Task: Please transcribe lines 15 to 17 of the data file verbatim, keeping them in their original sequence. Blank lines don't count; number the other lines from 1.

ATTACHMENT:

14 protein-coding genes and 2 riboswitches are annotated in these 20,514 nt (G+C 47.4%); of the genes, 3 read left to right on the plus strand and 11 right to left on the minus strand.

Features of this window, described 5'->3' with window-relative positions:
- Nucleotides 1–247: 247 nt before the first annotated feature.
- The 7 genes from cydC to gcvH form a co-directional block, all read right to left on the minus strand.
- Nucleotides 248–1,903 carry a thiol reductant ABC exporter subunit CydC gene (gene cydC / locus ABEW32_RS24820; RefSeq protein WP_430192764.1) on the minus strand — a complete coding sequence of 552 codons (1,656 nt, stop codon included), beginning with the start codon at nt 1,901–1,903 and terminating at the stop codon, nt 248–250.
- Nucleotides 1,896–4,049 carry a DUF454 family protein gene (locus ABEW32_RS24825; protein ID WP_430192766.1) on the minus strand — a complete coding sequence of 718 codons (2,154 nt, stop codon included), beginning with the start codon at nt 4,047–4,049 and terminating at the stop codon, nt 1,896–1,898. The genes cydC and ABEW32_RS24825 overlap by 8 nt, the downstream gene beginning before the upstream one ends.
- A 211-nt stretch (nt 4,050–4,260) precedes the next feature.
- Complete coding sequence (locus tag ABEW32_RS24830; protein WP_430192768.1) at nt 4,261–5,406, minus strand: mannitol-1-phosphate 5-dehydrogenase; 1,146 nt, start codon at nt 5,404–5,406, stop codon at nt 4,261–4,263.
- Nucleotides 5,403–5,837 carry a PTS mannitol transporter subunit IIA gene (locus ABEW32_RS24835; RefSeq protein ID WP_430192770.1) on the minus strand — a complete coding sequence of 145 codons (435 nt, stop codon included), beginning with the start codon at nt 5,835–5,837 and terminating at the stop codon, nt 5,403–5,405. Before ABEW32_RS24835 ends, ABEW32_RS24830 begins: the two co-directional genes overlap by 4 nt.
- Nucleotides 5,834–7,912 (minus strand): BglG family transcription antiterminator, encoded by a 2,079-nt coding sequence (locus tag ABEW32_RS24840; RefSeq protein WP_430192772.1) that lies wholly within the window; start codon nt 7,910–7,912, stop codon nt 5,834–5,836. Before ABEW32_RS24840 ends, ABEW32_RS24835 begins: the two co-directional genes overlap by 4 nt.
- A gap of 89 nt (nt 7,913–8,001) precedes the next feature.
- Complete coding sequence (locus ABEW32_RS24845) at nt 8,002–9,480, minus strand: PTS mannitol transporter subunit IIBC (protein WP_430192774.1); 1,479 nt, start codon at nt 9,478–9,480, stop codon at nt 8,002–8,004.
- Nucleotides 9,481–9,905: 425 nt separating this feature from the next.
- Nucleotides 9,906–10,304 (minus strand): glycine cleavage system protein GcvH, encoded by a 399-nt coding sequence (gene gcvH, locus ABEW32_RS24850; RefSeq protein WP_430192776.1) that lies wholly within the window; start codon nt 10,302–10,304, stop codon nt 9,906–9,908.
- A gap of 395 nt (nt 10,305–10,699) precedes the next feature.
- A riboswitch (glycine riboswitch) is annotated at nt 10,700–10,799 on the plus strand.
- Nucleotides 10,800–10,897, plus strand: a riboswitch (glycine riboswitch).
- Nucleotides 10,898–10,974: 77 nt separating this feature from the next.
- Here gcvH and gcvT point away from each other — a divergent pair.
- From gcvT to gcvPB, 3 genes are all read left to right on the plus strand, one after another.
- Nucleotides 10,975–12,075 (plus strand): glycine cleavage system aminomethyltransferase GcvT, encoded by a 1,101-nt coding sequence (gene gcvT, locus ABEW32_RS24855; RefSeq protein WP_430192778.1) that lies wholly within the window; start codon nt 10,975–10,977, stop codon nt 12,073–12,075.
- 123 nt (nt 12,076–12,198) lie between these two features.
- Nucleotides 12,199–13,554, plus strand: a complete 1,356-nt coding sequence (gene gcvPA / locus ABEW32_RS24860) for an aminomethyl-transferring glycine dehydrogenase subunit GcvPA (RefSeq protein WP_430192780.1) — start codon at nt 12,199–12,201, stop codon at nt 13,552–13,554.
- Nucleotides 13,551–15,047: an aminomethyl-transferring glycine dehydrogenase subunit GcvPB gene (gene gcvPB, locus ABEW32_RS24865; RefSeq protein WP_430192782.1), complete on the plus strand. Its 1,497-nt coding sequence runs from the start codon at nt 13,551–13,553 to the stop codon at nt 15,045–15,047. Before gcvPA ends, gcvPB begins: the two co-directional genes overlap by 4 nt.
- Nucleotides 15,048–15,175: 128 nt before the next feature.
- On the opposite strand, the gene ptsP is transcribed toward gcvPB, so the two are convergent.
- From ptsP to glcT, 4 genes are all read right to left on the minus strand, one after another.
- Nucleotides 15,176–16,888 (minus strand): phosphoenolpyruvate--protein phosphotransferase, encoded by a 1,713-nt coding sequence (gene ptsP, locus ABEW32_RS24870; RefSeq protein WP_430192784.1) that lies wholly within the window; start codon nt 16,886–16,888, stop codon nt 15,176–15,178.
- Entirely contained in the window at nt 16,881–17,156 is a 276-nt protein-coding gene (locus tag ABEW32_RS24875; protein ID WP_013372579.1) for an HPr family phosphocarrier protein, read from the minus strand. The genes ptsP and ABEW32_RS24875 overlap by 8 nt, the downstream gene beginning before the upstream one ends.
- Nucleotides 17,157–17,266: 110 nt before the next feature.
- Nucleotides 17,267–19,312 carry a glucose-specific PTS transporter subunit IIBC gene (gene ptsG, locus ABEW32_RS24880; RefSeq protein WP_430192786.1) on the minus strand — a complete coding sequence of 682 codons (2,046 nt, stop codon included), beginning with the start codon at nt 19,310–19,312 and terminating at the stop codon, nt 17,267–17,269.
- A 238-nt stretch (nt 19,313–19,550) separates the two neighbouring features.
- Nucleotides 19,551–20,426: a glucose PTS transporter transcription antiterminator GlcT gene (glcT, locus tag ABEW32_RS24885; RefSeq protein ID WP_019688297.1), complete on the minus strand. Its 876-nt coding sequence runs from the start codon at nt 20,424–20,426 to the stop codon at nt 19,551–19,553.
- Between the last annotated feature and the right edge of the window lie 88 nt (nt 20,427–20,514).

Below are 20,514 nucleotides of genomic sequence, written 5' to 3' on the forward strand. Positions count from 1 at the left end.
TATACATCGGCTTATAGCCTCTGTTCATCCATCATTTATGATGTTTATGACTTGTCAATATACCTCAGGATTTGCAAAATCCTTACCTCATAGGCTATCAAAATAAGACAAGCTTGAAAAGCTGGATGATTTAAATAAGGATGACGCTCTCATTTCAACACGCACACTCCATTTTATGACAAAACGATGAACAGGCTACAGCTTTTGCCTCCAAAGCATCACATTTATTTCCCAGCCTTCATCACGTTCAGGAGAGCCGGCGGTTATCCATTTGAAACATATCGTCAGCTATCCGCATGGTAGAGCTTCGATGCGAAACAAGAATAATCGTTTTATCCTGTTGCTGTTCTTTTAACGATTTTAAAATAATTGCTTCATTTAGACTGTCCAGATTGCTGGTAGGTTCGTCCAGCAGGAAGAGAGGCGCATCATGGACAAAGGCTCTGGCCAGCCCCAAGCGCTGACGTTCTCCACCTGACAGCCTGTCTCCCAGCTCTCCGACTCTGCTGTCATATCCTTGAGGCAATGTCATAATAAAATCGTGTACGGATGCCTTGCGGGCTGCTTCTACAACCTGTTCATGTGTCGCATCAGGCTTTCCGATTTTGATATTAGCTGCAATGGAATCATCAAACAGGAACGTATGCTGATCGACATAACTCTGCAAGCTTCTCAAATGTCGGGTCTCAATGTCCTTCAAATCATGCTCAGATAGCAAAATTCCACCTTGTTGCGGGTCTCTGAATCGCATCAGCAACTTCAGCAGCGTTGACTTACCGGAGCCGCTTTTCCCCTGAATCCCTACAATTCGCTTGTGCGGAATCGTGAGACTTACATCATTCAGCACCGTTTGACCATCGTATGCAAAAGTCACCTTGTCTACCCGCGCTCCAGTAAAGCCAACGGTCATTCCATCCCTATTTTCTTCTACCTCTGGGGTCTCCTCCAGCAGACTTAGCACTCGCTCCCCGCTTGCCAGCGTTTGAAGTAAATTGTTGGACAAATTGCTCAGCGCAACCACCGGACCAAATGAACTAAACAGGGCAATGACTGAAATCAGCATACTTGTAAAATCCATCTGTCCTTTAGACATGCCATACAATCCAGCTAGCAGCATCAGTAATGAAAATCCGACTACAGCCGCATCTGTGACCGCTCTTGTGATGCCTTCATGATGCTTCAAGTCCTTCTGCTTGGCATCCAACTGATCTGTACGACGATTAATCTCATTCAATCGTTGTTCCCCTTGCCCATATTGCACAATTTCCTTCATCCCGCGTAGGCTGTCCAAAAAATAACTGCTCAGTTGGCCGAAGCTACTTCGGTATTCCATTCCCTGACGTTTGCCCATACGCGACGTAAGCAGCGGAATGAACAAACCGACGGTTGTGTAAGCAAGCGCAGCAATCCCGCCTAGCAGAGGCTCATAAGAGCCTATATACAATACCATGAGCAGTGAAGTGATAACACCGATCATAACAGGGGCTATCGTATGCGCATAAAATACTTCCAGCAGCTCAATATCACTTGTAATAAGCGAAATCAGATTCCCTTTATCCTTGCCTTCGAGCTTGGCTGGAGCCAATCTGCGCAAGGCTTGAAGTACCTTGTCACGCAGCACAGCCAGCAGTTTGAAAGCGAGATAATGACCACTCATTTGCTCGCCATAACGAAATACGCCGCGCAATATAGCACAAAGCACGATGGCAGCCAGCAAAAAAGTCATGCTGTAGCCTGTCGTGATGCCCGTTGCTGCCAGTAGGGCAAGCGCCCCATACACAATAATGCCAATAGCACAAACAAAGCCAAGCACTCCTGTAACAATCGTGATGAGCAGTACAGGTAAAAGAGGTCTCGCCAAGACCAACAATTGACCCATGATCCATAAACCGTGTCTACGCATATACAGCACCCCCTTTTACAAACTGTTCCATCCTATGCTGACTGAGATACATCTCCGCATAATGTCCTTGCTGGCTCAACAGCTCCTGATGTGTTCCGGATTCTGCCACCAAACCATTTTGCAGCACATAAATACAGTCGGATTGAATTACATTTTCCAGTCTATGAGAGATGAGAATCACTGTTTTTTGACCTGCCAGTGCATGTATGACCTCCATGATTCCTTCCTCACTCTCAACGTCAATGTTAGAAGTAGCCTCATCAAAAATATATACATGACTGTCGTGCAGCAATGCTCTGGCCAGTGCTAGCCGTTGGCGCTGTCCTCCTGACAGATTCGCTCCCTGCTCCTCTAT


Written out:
- A gap of 395 nt (nt 10,305–10,699) precedes the next feature.
- A riboswitch (glycine riboswitch) is annotated at nt 10,700–10,799 on the plus strand.
- Nucleotides 10,800–10,897, plus strand: a riboswitch (glycine riboswitch).